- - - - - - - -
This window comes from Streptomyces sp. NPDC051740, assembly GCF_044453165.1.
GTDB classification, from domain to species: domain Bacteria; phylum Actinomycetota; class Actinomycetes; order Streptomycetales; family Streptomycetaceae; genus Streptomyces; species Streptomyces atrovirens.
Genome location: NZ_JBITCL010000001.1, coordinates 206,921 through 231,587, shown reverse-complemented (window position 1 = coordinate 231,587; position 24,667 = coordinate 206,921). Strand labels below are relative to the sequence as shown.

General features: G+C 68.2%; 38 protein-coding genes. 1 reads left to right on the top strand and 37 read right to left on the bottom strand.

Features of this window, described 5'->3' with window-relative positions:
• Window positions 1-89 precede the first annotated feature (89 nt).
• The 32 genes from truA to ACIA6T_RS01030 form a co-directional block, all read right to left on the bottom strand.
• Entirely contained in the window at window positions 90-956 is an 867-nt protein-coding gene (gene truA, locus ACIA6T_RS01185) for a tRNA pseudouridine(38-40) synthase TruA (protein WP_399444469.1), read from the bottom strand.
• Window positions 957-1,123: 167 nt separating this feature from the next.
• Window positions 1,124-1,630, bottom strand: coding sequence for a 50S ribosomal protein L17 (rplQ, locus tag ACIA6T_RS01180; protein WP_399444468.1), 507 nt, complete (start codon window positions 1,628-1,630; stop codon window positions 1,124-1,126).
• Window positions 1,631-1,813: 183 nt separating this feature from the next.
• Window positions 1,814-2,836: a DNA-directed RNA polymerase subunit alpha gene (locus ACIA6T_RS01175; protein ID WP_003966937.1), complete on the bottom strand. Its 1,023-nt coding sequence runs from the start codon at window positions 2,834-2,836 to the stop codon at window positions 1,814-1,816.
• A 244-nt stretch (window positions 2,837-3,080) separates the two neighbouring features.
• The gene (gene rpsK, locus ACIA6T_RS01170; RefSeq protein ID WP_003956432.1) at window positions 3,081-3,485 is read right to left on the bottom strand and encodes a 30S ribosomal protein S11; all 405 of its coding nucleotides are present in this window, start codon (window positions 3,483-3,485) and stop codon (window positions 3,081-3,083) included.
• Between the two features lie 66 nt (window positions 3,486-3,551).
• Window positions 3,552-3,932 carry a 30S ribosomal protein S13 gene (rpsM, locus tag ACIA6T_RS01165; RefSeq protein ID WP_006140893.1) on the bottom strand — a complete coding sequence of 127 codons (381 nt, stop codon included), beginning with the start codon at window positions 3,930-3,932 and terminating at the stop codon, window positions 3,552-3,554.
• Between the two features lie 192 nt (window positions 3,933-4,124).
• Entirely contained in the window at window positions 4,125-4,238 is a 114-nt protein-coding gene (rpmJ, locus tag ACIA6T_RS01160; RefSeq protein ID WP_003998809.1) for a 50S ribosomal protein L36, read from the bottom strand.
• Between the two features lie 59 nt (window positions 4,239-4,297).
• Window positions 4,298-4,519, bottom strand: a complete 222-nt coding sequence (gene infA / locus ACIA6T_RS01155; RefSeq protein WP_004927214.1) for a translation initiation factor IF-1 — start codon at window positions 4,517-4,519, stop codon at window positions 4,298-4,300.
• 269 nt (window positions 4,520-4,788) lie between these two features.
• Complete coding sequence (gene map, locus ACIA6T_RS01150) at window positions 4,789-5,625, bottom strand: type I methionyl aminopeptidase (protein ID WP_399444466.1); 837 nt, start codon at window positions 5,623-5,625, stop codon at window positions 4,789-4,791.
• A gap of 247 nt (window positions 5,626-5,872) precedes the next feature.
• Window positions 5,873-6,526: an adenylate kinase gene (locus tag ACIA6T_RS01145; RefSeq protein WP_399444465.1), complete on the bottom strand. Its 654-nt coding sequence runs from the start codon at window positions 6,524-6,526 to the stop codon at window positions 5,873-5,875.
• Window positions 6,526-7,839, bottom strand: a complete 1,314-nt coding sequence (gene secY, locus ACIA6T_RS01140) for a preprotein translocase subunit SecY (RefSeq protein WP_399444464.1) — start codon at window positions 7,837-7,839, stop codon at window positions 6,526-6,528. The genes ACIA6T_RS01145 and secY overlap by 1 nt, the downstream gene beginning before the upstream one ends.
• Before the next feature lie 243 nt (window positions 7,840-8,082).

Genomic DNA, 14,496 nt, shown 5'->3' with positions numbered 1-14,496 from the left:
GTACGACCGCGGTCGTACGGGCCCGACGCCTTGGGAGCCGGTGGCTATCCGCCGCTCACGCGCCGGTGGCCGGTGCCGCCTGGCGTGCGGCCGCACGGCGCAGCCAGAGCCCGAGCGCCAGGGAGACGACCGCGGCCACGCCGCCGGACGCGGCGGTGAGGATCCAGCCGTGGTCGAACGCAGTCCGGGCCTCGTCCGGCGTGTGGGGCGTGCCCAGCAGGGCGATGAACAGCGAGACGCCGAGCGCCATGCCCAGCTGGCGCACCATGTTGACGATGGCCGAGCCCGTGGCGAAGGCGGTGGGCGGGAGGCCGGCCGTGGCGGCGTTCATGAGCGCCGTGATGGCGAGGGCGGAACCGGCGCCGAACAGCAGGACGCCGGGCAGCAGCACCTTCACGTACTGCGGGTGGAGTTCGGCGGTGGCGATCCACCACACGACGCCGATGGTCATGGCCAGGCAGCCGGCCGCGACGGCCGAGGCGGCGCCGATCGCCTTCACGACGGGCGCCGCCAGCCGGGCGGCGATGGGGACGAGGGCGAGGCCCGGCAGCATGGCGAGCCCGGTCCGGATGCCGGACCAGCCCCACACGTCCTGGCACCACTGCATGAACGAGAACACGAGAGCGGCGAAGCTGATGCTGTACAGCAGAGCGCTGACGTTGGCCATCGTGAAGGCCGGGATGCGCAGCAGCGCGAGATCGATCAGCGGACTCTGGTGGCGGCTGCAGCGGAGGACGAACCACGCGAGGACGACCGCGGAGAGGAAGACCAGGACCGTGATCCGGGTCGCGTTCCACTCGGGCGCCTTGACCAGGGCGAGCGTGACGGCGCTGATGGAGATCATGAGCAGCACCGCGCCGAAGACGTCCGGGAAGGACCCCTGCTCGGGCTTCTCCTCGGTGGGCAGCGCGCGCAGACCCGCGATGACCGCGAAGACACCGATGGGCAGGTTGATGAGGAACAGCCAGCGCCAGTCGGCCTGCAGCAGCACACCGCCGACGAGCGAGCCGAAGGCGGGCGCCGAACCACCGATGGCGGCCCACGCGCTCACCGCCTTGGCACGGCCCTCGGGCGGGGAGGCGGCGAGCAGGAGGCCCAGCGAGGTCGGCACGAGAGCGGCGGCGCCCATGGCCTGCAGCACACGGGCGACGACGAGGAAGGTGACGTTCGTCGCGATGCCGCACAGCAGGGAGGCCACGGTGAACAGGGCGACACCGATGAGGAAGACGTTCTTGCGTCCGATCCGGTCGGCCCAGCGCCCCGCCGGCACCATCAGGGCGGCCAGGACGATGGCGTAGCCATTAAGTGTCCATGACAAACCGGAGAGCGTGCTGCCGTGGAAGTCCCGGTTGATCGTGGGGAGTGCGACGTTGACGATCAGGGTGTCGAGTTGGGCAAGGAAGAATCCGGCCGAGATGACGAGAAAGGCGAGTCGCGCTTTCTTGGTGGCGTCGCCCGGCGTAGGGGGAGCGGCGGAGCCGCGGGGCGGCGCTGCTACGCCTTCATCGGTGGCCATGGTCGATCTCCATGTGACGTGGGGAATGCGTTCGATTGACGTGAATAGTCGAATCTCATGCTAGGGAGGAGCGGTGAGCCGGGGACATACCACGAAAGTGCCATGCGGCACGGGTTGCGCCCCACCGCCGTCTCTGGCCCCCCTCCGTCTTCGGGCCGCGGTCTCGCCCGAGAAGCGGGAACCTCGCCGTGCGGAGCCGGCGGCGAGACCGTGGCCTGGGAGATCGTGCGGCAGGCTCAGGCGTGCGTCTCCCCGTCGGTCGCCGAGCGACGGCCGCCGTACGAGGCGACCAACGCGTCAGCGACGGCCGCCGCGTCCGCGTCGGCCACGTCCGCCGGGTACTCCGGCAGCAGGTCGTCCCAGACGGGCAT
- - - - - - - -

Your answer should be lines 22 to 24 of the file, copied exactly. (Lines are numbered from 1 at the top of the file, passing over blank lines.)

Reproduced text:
• Complete coding sequence (gene map, locus ACIA6T_RS01150) at window positions 4,789-5,625, bottom strand: type I methionyl aminopeptidase (protein ID WP_399444466.1); 837 nt, start codon at window positions 5,623-5,625, stop codon at window positions 4,789-4,791.
• A gap of 247 nt (window positions 5,626-5,872) precedes the next feature.
• Window positions 5,873-6,526: an adenylate kinase gene (locus tag ACIA6T_RS01145; RefSeq protein WP_399444465.1), complete on the bottom strand. Its 654-nt coding sequence runs from the start codon at window positions 6,524-6,526 to the stop codon at window positions 5,873-5,875.